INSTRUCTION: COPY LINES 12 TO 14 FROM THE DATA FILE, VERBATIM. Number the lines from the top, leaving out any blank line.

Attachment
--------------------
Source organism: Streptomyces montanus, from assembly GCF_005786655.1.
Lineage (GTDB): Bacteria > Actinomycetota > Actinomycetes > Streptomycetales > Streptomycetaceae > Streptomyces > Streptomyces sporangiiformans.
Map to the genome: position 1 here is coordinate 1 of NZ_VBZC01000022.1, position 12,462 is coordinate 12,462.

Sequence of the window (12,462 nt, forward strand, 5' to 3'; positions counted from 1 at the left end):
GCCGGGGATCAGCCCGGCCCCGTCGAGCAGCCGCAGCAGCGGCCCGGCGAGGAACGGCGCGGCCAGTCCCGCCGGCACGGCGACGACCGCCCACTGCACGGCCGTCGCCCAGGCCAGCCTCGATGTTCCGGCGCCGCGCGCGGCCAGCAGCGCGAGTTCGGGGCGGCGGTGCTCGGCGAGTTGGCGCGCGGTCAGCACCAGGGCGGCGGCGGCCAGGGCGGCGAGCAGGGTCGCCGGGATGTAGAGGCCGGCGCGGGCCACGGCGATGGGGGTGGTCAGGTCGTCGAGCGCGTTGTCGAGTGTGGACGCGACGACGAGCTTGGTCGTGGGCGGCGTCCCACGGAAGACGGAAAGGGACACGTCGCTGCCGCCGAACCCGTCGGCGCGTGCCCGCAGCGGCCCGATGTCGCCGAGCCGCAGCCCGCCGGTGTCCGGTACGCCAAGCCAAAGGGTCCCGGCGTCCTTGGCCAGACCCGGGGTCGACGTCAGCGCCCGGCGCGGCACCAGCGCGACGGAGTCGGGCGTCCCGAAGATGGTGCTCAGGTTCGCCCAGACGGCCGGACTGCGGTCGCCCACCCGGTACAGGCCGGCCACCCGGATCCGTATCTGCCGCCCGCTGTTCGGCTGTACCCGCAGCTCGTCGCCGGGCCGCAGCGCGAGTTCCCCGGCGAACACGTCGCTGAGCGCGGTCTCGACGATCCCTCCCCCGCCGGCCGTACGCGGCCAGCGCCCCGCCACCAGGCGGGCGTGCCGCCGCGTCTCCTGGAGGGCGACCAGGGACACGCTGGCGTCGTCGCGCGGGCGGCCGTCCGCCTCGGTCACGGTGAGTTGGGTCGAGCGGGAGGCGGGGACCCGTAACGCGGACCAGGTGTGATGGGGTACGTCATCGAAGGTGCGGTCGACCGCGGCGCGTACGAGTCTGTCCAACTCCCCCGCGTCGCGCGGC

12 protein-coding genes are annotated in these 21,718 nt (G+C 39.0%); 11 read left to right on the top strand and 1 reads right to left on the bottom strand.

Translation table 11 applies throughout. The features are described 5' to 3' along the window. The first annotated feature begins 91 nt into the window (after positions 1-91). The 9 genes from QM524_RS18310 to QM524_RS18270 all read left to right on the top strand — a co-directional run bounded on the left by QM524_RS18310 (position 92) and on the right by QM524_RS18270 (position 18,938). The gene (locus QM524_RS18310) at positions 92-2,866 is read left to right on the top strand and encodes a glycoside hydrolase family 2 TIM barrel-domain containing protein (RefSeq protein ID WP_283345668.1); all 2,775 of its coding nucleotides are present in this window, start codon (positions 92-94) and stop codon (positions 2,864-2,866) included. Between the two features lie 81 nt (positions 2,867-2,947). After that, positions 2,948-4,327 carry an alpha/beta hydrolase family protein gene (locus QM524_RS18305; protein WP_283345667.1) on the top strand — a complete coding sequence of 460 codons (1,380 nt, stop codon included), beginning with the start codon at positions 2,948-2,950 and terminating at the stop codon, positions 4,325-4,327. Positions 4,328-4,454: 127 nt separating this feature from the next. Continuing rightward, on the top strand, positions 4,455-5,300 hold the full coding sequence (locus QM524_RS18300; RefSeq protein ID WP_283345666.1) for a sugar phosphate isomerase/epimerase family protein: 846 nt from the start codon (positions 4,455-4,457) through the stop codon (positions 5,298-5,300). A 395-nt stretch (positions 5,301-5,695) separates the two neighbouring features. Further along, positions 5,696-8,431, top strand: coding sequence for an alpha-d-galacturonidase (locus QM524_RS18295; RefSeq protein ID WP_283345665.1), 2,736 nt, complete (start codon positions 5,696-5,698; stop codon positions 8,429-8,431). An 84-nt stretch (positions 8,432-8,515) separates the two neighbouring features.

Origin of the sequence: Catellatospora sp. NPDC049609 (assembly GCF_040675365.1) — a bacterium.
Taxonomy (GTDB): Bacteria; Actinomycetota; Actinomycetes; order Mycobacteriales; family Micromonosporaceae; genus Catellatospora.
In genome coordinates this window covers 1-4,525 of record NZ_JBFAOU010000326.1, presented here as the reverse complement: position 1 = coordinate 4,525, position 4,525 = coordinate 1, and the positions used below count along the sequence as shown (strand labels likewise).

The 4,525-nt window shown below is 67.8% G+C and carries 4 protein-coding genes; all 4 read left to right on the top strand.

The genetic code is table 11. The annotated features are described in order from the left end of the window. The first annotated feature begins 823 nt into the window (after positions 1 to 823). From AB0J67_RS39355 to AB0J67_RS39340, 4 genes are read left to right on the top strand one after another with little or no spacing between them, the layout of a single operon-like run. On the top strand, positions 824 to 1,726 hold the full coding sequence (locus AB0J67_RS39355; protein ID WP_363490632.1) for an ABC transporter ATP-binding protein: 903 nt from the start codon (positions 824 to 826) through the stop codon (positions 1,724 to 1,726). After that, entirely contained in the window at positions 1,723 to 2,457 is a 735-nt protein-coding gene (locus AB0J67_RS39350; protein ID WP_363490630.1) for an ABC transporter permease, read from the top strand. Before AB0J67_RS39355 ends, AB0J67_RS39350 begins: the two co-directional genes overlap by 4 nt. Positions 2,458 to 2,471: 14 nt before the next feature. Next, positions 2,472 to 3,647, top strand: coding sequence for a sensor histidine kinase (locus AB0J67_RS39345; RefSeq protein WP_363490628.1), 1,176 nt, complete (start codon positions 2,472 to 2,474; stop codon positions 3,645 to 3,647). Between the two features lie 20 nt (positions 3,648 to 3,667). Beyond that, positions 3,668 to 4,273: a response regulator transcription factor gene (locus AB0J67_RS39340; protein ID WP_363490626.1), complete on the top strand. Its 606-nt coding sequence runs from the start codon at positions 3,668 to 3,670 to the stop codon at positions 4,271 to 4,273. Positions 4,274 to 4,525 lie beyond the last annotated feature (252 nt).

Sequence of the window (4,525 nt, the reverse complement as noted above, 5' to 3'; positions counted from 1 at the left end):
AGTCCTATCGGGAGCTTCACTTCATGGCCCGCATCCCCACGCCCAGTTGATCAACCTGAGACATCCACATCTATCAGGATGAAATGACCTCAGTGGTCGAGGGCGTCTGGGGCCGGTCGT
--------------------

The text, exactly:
The genetic code is table 11. The annotated features are described in order from the left end of the window. The first annotated feature begins 823 nt into the window (after positions 1 to 823). From AB0J67_RS39355 to AB0J67_RS39340, 4 genes are read left to right on the top strand one after another with little or no spacing between them, the layout of a single operon-like run. On the top strand, positions 824 to 1,726 hold the full coding sequence (locus AB0J67_RS39355; protein ID WP_363490632.1) for an ABC transporter ATP-binding protein: 903 nt from the start codon (positions 824 to 826) through the stop codon (positions 1,724 to 1,726). After that, entirely contained in the window at positions 1,723 to 2,457 is a 735-nt protein-coding gene (locus AB0J67_RS39350; protein ID WP_363490630.1) for an ABC transporter permease, read from the top strand. Before AB0J67_RS39355 ends, AB0J67_RS39350 begins: the two co-directional genes overlap by 4 nt. Positions 2,458 to 2,471: 14 nt before the next feature. Next, positions 2,472 to 3,647, top strand: coding sequence for a sensor histidine kinase (locus AB0J67_RS39345; RefSeq protein WP_363490628.1), 1,176 nt, complete (start codon positions 2,472 to 2,474; stop codon positions 3,645 to 3,647). Between the two features lie 20 nt (positions 3,648 to 3,667). Beyond that, positions 3,668 to 4,273: a response regulator transcription factor gene (locus AB0J67_RS39340; protein ID WP_363490626.1), complete on the top strand. Its 606-nt coding sequence runs from the start codon at positions 3,668 to 3,670 to the stop codon at positions 4,271 to 4,273. Positions 4,274 to 4,525 lie beyond the last annotated feature (252 nt).

Sequence of the window (4,525 nt, the reverse complement as noted above, 5' to 3'; positions counted from 1 at the left end):
AGTCCTATCGGGAGCTTCACTTCATGGCCCGCATCCCCACGCCCAGTTGATCAACCTGAGACATCCACATCTATCAGGATGAAATGACCTCAGTGGTCGAGGGCGTCTGGGGCCGGTCGT